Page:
CALDERON v. COLEMAN
During the penalty phase of Russell Coleman's trial, the trial judge gave the jury a "Briggs instruction," explaining the Governor's commutation power. The trial judge then instructed the jury that it was not to consider the Governor's power in reaching its verdict. Ultimately, Coleman sought a federal writ of habeas corpus. The District Court found that, because the Governor may not commute the sentence of a prisoner who, like Coleman, is a twice-convicted felon without the approval of four judges of the California Supreme Court, the Briggs instruction violated the Eighth and Fourteenth Amendments by "giving the jury inaccurate information and potentially diverting its attention from the mitigation evidence presented." In affirming, the Court of Appeals concluded that the giving of the instruction was constitutional error.
Did a court of appeals, in overturning a death sentence due to constitutional errors in the jury instruction, fail to adequately consider whether the errors were "harmless" and made a difference in the final result under Brecht v. Abrahamson?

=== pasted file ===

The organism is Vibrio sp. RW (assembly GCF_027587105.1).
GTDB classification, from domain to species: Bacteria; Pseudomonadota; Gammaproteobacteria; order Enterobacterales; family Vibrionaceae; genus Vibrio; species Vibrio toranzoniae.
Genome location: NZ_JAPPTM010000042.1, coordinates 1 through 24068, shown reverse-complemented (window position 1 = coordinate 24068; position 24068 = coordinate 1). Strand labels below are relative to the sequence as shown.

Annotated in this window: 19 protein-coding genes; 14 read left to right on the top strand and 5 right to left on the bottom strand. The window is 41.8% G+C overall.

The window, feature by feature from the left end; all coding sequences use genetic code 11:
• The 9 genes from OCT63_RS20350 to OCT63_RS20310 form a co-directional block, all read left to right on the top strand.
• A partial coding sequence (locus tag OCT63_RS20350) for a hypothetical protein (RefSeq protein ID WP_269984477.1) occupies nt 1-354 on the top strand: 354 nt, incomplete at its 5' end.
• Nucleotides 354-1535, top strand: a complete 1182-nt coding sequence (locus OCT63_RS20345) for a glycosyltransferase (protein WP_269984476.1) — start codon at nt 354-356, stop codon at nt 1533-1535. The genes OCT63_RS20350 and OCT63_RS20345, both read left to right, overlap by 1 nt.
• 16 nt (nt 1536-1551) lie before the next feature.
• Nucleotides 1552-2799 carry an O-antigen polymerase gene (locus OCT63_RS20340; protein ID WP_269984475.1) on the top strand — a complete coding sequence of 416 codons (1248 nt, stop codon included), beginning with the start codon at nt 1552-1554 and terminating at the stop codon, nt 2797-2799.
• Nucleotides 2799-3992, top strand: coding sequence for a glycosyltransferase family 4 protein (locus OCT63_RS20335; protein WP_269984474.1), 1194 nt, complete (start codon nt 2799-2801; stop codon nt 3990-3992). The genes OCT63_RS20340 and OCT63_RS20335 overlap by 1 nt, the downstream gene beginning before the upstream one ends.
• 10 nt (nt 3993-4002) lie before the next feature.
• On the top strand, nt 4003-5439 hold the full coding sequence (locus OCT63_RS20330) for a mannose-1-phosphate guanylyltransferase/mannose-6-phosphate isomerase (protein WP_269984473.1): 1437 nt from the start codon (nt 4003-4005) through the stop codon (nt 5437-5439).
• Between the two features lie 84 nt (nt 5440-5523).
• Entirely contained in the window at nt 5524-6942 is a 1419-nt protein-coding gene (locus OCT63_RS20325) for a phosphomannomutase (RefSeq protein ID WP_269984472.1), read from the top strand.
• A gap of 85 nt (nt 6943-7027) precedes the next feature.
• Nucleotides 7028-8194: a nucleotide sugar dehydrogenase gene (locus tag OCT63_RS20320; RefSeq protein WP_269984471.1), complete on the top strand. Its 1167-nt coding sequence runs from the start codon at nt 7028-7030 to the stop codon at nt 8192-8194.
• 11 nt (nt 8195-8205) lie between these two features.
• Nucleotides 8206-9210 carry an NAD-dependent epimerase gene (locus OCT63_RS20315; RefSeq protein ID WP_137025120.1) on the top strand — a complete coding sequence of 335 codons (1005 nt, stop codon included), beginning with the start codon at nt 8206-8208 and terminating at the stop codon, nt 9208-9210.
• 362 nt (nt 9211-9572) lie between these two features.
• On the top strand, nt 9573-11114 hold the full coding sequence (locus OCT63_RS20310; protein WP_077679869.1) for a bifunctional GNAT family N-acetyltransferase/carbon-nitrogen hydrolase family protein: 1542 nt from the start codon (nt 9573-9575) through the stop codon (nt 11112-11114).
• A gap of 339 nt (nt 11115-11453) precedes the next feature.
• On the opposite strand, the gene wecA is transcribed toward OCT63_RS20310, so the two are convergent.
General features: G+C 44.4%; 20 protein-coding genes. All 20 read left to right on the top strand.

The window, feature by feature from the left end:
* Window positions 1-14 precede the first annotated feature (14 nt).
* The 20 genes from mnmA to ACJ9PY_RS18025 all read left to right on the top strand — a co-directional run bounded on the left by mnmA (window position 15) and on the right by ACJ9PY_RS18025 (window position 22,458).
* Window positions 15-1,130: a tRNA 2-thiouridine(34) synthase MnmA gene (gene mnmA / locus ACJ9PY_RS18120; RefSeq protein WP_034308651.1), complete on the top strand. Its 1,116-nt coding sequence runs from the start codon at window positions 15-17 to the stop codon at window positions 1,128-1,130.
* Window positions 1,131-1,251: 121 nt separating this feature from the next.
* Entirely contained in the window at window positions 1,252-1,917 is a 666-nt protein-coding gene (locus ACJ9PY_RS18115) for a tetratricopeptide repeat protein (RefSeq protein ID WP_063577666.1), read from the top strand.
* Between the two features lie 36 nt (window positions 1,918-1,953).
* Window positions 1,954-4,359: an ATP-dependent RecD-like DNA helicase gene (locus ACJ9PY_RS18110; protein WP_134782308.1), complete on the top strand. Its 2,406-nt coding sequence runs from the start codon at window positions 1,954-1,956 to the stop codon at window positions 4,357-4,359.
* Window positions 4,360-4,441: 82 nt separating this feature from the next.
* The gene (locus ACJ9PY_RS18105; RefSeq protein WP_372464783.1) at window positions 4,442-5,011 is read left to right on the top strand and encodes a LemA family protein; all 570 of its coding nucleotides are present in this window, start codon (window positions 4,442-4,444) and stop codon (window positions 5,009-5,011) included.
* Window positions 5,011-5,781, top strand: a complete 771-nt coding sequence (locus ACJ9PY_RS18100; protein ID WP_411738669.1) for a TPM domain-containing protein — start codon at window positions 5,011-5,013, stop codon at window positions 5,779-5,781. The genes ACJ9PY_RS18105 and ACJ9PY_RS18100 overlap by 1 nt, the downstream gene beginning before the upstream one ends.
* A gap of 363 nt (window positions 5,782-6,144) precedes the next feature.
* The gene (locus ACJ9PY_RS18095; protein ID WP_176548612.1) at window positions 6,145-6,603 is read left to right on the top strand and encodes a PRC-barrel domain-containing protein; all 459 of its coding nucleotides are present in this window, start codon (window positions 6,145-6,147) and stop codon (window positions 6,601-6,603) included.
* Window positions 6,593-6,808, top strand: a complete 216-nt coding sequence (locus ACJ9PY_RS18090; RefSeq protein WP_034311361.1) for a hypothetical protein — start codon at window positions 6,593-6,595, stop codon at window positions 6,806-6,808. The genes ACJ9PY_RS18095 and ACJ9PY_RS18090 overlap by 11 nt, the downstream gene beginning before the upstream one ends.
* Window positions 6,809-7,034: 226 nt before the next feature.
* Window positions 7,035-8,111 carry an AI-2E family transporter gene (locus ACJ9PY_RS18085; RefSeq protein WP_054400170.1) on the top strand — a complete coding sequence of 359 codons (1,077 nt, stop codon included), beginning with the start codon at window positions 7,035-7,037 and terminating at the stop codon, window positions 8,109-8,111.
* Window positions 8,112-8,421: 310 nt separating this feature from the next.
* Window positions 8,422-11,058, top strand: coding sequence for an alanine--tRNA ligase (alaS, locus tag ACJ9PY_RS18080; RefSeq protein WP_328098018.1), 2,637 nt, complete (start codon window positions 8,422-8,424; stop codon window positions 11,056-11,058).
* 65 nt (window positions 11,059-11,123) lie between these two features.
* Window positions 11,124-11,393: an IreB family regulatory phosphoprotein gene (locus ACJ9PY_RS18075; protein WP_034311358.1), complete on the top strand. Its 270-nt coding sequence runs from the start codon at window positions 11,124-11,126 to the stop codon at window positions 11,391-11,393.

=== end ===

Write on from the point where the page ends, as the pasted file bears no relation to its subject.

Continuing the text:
Yes. In a 5-4 per curiam opinion, the Court held that "once the Court of Appeals determined that the giving of the Briggs instruction was constitutional error, it was bound to apply the harmless-error analysis mandated by Brecht." The Court held in Brecht that "a federal court may grant habeas relief based on trial error only when that error "'had substantial and injurious effect or influence in determining the jury's verdict.'" Dissenting, Justice John Paul Stevens wrote that "there might have been a slight flaw in the Court of Appeals' brief explanation of why the invalid instruction given to the jury was not harmless, but...the Court's ruling was unquestionably correct." Justices David H. Souter, Ruth Bader Ginsburg, and Stephen G. Breyer joined Justice Stevens' dissent.